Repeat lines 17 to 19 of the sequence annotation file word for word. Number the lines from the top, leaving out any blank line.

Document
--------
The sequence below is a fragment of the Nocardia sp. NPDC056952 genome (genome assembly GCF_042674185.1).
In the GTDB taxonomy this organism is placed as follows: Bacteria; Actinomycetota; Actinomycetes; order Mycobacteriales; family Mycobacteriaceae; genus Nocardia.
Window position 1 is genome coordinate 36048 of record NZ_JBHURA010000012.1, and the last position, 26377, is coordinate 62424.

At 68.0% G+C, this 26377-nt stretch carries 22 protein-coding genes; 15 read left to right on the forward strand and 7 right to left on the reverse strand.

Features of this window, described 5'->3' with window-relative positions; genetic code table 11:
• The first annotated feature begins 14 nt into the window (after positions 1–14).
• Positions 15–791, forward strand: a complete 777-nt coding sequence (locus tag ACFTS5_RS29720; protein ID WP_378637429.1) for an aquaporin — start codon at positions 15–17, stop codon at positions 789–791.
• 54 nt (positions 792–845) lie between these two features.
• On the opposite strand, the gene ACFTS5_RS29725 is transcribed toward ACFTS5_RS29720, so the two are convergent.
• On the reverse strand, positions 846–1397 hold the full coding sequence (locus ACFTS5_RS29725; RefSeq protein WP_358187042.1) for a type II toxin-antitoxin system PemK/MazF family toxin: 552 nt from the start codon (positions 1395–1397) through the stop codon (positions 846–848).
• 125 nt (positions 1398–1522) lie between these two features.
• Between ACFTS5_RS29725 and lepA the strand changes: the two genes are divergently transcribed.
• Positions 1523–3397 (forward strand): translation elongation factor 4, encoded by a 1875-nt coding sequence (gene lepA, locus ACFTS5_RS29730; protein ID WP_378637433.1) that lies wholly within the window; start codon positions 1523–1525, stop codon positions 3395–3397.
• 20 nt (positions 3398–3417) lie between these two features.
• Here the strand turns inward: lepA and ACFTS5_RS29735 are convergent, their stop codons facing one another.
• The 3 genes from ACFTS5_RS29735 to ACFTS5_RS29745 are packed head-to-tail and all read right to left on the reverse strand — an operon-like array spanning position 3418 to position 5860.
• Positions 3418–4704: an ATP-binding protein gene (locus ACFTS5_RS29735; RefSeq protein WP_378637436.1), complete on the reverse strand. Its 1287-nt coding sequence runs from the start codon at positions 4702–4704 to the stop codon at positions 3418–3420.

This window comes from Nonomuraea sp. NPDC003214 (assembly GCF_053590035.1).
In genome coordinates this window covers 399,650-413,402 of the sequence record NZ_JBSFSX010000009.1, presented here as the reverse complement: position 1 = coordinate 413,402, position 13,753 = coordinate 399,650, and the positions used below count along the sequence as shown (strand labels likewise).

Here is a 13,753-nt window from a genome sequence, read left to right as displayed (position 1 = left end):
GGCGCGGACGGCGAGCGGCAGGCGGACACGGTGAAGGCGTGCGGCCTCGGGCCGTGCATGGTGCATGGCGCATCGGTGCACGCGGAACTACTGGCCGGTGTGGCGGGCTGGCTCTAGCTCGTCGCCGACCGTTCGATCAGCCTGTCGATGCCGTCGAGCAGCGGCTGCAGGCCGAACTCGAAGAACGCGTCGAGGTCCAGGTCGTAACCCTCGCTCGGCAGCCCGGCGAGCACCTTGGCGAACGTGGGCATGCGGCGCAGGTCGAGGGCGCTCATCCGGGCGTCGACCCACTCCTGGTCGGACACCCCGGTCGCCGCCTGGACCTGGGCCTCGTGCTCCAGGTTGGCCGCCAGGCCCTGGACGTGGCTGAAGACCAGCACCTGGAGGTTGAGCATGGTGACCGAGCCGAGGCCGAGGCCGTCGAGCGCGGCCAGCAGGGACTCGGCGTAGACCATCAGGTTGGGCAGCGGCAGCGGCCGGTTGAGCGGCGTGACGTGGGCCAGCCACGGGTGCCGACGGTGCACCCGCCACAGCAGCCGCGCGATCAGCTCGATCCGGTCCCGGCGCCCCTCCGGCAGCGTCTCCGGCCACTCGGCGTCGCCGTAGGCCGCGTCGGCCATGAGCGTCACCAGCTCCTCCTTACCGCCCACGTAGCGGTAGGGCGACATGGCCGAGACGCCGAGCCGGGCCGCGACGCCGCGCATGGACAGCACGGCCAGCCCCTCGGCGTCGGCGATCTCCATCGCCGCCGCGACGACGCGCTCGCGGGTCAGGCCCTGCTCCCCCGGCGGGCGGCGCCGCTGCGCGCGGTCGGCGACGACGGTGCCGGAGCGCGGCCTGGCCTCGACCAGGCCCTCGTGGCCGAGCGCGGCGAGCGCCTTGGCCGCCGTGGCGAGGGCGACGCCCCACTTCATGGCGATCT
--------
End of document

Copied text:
• Positions 3418–4704: an ATP-binding protein gene (locus ACFTS5_RS29735; RefSeq protein WP_378637436.1), complete on the reverse strand. Its 1287-nt coding sequence runs from the start codon at positions 4702–4704 to the stop codon at positions 3418–3420.

This window comes from Nonomuraea sp. NPDC003214 (assembly GCF_053590035.1).
In genome coordinates this window covers 399,650-413,402 of the sequence record NZ_JBSFSX010000009.1, presented here as the reverse complement: position 1 = coordinate 413,402, position 13,753 = coordinate 399,650, and the positions used below count along the sequence as shown (strand labels likewise).